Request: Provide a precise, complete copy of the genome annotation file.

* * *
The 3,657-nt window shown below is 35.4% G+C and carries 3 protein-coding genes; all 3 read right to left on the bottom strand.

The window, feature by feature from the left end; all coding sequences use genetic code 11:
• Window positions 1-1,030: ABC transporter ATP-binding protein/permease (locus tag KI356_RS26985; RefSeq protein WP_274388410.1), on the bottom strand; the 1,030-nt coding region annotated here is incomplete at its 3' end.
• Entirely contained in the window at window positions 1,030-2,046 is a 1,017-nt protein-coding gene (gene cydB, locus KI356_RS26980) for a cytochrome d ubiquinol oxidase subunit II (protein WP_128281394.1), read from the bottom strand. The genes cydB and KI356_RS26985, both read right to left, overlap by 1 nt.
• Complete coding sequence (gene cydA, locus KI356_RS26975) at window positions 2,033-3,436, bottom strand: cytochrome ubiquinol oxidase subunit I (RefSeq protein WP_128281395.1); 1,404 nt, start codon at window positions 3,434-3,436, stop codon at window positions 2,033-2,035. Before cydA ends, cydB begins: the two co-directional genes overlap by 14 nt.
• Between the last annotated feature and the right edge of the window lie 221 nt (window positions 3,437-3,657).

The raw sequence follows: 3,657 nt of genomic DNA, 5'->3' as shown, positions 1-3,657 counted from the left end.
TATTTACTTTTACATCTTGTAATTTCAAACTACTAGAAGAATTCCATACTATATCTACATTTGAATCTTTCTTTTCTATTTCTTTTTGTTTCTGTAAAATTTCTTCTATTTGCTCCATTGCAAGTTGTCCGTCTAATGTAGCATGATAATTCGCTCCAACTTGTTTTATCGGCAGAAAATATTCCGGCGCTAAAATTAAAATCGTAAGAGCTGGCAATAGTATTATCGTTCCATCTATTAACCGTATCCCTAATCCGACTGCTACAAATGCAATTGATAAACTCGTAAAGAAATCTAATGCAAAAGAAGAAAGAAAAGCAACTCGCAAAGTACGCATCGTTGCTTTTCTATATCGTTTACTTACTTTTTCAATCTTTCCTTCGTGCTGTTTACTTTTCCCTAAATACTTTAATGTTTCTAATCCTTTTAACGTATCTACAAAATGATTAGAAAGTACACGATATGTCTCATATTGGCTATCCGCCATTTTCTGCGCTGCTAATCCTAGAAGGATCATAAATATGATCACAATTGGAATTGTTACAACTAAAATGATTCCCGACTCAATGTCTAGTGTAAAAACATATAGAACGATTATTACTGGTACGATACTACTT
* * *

The 3,657-nt window shown below is 35.4% G+C and carries 3 protein-coding genes; all 3 read right to left on the bottom strand.

The window, feature by feature from the left end; all coding sequences use genetic code 11:
• Window positions 1-1,030: ABC transporter ATP-binding protein/permease (locus tag KI356_RS26985; RefSeq protein WP_274388410.1), on the bottom strand; the 1,030-nt coding region annotated here is incomplete at its 3' end.
• Entirely contained in the window at window positions 1,030-2,046 is a 1,017-nt protein-coding gene (gene cydB, locus KI356_RS26980) for a cytochrome d ubiquinol oxidase subunit II (protein WP_128281394.1), read from the bottom strand. The genes cydB and KI356_RS26985, both read right to left, overlap by 1 nt.
• Complete coding sequence (gene cydA, locus KI356_RS26975) at window positions 2,033-3,436, bottom strand: cytochrome ubiquinol oxidase subunit I (RefSeq protein WP_128281395.1); 1,404 nt, start codon at window positions 3,434-3,436, stop codon at window positions 2,033-2,035. Before cydA ends, cydB begins: the two co-directional genes overlap by 14 nt.
• Between the last annotated feature and the right edge of the window lie 221 nt (window positions 3,437-3,657).

The raw sequence follows: 3,657 nt of genomic DNA, 5'->3' as shown, positions 1-3,657 counted from the left end.
TATTTACTTTTACATCTTGTAATTTCAAACTACTAGAAGAATTCCATACTATATCTACATTTGAATCTTTCTTTTCTATTTCTTTTTGTTTCTGTAAAATTTCTTCTATTTGCTCCATTGCAAGTTGTCCGTCTAATGTAGCATGATAATTCGCTCCAACTTGTTTTATCGGCAGAAAATATTCCGGCGCTAAAATTAAAATCGTAAGAGCTGGCAATAGTATTATCGTTCCATCTATTAACCGTATCCCTAATCCGACTGCTACAAATGCAATTGATAAACTCGTAAAGAAATCTAATGCAAAAGAAGAAAGAAAAGCAACTCGCAAAGTACGCATCGTTGCTTTTCTATATCGTTTACTTACTTTTTCAATCTTTCCTTCGTGCTGTTTACTTTTCCCTAAATACTTTAATGTTTCTAATCCTTTTAACGTATCTACAAAATGATTAGAAAGTACACGATATGTCTCATATTGGCTATCCGCCATTTTCTGCGCTGCTAATCCTAGAAGGATCATAAATATGATCACAATTGGAATTGTTACAACTAAAATGATTCCCGACTCAATGTCTAGTGTAAAAACATATAGAACGATTATTACTGGTACGATACTACTT